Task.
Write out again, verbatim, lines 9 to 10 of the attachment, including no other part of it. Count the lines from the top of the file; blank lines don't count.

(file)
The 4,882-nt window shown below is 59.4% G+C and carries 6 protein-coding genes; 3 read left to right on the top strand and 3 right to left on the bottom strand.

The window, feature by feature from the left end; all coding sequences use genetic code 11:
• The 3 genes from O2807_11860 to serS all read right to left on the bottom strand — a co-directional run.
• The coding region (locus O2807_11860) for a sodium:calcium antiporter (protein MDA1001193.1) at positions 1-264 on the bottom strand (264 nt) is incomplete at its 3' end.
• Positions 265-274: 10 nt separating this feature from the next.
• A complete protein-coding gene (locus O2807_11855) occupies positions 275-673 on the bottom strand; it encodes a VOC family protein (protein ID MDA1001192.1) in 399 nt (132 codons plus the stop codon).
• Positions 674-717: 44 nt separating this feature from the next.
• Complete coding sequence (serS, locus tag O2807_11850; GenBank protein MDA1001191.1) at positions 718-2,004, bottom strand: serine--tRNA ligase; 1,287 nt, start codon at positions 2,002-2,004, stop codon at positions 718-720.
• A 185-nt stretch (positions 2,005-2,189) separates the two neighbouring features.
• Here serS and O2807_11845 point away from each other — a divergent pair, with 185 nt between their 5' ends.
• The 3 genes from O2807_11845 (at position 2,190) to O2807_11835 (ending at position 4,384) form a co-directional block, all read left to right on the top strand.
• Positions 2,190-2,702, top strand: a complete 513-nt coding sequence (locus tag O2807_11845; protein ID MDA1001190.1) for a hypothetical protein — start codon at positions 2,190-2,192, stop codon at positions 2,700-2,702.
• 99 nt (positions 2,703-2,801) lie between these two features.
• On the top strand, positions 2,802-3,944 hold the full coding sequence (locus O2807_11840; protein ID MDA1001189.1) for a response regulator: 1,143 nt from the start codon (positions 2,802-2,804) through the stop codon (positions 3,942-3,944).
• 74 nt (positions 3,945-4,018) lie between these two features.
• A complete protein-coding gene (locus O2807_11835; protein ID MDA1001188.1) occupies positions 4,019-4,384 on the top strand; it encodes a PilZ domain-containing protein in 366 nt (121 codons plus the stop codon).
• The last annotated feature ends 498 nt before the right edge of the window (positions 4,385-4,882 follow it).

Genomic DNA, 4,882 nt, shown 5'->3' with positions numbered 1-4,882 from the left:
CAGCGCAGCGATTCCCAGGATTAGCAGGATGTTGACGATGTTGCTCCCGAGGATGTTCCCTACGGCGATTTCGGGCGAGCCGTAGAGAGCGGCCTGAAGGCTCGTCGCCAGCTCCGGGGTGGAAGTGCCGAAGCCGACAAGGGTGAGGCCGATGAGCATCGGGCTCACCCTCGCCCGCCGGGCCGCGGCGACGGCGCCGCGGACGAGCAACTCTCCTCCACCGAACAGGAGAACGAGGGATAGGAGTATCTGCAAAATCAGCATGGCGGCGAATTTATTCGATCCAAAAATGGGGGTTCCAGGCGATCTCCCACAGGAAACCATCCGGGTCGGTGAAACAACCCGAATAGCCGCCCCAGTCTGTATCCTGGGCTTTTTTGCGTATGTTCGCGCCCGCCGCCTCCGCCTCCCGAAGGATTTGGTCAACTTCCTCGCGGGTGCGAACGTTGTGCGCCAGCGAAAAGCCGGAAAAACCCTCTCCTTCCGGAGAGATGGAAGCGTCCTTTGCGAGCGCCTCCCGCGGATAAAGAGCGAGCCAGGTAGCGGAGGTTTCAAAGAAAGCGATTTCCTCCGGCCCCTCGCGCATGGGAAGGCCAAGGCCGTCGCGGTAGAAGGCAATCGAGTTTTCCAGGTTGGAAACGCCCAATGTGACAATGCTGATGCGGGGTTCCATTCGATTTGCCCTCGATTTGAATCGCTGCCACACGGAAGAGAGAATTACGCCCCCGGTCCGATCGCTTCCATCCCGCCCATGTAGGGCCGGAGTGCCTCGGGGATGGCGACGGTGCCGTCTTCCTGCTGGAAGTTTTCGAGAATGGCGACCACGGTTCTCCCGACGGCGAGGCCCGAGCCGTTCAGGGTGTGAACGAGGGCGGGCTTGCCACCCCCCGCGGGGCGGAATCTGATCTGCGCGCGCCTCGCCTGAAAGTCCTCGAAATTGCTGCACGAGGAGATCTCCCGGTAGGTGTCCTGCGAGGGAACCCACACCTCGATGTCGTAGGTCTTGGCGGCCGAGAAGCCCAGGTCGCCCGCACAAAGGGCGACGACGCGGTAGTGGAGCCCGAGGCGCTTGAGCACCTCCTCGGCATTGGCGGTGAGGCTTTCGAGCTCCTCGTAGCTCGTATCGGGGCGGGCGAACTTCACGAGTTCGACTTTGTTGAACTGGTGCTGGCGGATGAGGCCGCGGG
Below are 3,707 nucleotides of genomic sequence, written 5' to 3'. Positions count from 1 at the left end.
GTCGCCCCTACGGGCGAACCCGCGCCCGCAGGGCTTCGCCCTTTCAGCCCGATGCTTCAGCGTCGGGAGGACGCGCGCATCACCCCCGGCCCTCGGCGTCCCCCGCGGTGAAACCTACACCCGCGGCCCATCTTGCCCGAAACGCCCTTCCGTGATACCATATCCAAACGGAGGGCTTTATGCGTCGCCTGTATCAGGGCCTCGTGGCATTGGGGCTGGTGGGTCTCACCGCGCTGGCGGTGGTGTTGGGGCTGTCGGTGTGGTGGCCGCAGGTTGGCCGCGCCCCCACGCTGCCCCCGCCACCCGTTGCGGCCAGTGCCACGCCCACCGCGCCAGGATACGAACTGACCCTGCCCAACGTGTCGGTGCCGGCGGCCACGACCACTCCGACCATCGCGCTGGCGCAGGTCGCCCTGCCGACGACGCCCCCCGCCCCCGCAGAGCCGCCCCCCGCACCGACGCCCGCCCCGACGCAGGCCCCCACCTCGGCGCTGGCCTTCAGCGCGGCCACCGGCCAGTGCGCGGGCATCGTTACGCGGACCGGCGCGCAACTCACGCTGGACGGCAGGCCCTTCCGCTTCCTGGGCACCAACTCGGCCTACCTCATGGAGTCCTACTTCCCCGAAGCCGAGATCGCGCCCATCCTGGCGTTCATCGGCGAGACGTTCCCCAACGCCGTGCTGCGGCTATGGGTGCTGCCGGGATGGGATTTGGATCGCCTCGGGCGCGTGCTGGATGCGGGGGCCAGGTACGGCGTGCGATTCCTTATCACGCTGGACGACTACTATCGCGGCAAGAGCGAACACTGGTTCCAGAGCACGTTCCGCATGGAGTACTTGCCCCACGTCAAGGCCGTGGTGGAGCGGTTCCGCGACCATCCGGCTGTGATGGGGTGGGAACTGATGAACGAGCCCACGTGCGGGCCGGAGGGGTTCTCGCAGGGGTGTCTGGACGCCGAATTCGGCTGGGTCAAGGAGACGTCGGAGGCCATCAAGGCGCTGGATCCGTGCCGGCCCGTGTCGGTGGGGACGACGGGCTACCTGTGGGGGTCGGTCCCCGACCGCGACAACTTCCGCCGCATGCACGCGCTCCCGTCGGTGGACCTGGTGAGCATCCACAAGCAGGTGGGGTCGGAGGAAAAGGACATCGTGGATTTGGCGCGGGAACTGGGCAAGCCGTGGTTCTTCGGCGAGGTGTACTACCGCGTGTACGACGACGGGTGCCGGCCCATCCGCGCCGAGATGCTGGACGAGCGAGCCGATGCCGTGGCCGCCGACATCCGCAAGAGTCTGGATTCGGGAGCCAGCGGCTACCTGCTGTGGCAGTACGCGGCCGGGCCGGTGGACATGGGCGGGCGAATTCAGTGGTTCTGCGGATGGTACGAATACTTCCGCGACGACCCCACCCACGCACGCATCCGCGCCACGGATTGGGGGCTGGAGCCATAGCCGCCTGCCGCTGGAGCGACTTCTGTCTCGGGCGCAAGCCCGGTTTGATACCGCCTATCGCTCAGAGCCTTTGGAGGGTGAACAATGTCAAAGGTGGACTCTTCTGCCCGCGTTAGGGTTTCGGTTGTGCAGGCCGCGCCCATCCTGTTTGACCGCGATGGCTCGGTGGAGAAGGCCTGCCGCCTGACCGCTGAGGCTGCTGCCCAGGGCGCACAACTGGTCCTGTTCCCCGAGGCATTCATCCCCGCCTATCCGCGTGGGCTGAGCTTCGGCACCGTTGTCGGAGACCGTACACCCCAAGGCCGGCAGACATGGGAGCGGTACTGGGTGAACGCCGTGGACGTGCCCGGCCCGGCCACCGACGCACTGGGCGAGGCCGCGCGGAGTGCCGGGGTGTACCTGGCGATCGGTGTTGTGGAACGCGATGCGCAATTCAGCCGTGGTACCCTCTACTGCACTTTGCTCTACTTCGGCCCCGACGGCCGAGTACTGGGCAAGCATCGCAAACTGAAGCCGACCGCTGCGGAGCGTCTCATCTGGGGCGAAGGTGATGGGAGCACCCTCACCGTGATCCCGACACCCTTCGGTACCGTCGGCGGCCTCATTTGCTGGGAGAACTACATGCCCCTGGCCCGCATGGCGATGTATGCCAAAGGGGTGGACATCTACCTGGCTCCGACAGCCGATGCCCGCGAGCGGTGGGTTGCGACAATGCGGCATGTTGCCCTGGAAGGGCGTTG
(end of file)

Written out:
• A 185-nt stretch (positions 2,005-2,189) separates the two neighbouring features.
• Here serS and O2807_11845 point away from each other — a divergent pair, with 185 nt between their 5' ends.